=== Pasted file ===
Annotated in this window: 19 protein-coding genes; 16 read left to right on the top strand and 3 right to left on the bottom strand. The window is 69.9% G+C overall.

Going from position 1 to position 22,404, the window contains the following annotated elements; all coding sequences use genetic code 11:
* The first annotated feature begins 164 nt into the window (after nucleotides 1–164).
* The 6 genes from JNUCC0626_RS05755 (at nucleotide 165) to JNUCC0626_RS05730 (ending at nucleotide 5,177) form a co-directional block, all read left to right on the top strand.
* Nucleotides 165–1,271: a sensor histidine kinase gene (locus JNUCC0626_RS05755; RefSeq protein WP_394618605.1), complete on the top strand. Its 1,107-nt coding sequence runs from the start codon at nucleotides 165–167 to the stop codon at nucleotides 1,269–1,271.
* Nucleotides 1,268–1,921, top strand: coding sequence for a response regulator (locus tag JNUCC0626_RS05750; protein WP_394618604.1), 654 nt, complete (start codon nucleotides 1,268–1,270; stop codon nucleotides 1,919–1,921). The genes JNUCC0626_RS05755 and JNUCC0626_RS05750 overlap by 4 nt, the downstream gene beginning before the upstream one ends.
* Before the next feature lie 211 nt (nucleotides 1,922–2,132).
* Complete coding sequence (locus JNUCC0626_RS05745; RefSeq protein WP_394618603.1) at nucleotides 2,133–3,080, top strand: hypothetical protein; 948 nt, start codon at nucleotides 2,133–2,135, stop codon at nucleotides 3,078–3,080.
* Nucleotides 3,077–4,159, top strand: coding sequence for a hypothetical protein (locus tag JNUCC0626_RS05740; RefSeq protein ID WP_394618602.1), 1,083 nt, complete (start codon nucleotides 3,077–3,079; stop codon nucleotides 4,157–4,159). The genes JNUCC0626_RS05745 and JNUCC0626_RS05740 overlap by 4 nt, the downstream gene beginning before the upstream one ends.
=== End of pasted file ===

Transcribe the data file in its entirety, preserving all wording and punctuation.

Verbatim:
Annotated in this window: 19 protein-coding genes; 16 read left to right on the top strand and 3 right to left on the bottom strand. The window is 69.9% G+C overall.

Going from position 1 to position 22,404, the window contains the following annotated elements; all coding sequences use genetic code 11:
* The first annotated feature begins 164 nt into the window (after nucleotides 1–164).
* The 6 genes from JNUCC0626_RS05755 (at nucleotide 165) to JNUCC0626_RS05730 (ending at nucleotide 5,177) form a co-directional block, all read left to right on the top strand.
* Nucleotides 165–1,271: a sensor histidine kinase gene (locus JNUCC0626_RS05755; RefSeq protein WP_394618605.1), complete on the top strand. Its 1,107-nt coding sequence runs from the start codon at nucleotides 165–167 to the stop codon at nucleotides 1,269–1,271.
* Nucleotides 1,268–1,921, top strand: coding sequence for a response regulator (locus tag JNUCC0626_RS05750; protein WP_394618604.1), 654 nt, complete (start codon nucleotides 1,268–1,270; stop codon nucleotides 1,919–1,921). The genes JNUCC0626_RS05755 and JNUCC0626_RS05750 overlap by 4 nt, the downstream gene beginning before the upstream one ends.
* Before the next feature lie 211 nt (nucleotides 1,922–2,132).
* Complete coding sequence (locus JNUCC0626_RS05745; RefSeq protein WP_394618603.1) at nucleotides 2,133–3,080, top strand: hypothetical protein; 948 nt, start codon at nucleotides 2,133–2,135, stop codon at nucleotides 3,078–3,080.
* Nucleotides 3,077–4,159, top strand: coding sequence for a hypothetical protein (locus tag JNUCC0626_RS05740; RefSeq protein ID WP_394618602.1), 1,083 nt, complete (start codon nucleotides 3,077–3,079; stop codon nucleotides 4,157–4,159). The genes JNUCC0626_RS05745 and JNUCC0626_RS05740 overlap by 4 nt, the downstream gene beginning before the upstream one ends.